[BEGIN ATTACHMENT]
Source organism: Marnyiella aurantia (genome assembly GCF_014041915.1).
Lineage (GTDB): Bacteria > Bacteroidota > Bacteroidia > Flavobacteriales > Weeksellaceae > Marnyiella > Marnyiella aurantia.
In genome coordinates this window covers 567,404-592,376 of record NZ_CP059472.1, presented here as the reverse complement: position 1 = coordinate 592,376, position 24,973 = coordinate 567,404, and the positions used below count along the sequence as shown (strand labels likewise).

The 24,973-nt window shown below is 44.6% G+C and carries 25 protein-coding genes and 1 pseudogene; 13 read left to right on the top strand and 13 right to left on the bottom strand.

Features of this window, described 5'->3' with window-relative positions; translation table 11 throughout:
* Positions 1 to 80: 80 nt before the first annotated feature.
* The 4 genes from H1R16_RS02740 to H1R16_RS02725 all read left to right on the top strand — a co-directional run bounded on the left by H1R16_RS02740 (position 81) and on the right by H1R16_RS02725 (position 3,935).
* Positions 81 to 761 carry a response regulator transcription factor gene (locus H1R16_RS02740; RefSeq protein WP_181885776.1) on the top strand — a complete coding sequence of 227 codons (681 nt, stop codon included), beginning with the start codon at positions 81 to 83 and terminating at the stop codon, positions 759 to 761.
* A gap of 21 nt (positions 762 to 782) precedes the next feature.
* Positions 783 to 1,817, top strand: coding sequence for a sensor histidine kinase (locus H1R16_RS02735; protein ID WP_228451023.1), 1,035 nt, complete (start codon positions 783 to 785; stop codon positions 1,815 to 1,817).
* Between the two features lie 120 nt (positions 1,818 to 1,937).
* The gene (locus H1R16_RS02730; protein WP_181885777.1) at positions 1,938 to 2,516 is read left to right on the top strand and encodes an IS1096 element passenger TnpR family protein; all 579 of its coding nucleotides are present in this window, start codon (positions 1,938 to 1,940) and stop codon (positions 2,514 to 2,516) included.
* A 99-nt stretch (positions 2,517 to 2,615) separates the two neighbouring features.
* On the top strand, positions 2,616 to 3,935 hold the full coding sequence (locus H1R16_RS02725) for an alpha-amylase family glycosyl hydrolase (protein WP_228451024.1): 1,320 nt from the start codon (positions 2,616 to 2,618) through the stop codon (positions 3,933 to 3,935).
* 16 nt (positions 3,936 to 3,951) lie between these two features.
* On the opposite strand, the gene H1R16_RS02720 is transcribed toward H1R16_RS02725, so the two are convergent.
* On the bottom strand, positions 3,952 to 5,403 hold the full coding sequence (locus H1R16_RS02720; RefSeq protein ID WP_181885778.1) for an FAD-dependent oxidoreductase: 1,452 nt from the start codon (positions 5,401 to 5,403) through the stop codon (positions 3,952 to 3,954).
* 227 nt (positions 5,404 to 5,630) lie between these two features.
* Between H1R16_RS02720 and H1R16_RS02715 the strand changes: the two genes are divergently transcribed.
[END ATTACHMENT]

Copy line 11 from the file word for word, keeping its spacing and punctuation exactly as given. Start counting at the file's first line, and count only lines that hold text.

* Between the two features lie 120 nt (positions 1,818 to 1,937).